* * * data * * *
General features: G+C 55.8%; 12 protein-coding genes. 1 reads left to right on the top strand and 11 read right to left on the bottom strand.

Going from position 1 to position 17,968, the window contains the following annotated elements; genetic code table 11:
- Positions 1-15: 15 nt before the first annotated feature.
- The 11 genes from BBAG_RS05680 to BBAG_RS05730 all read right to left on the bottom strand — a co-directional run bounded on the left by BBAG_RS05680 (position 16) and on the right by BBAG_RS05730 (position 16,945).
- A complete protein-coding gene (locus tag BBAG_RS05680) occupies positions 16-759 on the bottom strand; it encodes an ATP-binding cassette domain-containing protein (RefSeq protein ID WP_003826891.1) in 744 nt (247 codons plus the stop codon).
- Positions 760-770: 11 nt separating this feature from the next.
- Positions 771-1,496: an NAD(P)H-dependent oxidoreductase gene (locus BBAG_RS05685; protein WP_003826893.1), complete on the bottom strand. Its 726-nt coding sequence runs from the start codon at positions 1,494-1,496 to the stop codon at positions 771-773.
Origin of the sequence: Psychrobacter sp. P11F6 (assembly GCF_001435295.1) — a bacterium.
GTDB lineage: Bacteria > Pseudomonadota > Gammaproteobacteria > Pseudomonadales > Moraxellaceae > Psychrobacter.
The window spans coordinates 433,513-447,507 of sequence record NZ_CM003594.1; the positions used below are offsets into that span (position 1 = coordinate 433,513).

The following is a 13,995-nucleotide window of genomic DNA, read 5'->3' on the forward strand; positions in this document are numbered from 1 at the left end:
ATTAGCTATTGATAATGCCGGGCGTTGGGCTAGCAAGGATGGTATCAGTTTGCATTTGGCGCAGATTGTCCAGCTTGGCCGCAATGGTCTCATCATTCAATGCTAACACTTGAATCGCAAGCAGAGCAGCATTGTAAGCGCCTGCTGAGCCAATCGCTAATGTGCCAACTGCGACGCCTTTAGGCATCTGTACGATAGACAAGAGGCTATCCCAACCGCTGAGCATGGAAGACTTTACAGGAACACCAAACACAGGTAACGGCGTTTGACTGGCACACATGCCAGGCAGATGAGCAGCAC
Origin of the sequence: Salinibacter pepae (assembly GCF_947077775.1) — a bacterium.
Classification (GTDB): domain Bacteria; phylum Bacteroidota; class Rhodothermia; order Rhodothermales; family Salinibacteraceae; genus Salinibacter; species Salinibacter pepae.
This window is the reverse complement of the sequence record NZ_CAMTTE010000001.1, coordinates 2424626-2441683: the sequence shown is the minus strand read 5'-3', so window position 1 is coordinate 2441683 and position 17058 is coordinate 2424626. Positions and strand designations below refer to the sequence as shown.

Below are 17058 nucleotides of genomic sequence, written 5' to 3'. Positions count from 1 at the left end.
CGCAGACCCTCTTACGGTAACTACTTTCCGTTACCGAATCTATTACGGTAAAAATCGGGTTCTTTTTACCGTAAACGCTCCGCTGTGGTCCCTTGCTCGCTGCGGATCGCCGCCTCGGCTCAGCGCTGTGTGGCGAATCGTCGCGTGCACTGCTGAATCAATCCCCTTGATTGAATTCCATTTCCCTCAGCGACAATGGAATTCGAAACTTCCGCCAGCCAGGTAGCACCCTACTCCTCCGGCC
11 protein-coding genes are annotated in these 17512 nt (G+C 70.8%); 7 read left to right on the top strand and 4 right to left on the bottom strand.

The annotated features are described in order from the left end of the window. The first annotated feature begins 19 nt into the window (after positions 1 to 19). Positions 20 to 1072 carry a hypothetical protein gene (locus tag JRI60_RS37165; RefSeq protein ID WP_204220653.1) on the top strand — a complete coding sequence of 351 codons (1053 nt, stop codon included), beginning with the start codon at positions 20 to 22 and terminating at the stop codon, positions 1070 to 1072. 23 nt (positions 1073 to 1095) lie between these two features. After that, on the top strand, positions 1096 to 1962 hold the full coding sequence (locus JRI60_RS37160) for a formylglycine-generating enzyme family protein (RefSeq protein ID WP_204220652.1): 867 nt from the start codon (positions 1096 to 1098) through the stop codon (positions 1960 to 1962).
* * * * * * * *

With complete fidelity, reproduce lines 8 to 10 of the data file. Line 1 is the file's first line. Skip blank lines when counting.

Origin of the sequence: Psychrobacter sp. P11F6 (assembly GCF_001435295.1) — a bacterium.
GTDB lineage: Bacteria > Pseudomonadota > Gammaproteobacteria > Pseudomonadales > Moraxellaceae > Psychrobacter.
The window spans coordinates 433,513-447,507 of sequence record NZ_CM003594.1; the positions used below are offsets into that span (position 1 = coordinate 433,513).